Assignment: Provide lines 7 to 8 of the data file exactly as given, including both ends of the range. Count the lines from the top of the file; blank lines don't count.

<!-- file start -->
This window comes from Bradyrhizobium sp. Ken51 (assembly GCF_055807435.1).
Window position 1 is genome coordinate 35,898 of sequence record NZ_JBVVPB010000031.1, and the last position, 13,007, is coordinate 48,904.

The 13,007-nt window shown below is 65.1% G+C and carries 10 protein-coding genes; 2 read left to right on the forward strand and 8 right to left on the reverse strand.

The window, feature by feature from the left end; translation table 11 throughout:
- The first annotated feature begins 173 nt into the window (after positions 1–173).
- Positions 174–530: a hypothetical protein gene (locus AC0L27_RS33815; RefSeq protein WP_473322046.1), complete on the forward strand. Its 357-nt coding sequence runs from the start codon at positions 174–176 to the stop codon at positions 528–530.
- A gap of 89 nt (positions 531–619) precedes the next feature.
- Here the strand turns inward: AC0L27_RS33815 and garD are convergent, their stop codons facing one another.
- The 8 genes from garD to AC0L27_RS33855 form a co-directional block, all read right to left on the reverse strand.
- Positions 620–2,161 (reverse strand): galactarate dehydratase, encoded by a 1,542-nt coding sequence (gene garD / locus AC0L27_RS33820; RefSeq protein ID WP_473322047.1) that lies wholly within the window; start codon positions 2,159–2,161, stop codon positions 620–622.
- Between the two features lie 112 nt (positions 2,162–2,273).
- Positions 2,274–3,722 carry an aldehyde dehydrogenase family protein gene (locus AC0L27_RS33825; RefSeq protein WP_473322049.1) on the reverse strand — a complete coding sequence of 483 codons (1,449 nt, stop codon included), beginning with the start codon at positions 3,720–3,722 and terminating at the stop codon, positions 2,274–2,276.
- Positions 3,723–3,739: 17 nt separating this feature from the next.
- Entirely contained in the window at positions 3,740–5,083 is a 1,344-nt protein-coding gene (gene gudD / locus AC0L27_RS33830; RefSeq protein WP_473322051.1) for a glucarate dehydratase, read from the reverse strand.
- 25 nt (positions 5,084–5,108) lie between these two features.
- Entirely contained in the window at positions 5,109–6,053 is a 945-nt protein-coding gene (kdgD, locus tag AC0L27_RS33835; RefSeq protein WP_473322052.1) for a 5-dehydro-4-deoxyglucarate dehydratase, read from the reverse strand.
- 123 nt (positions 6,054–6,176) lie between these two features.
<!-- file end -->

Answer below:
- A gap of 89 nt (positions 531–619) precedes the next feature.
- Here the strand turns inward: AC0L27_RS33815 and garD are convergent, their stop codons facing one another.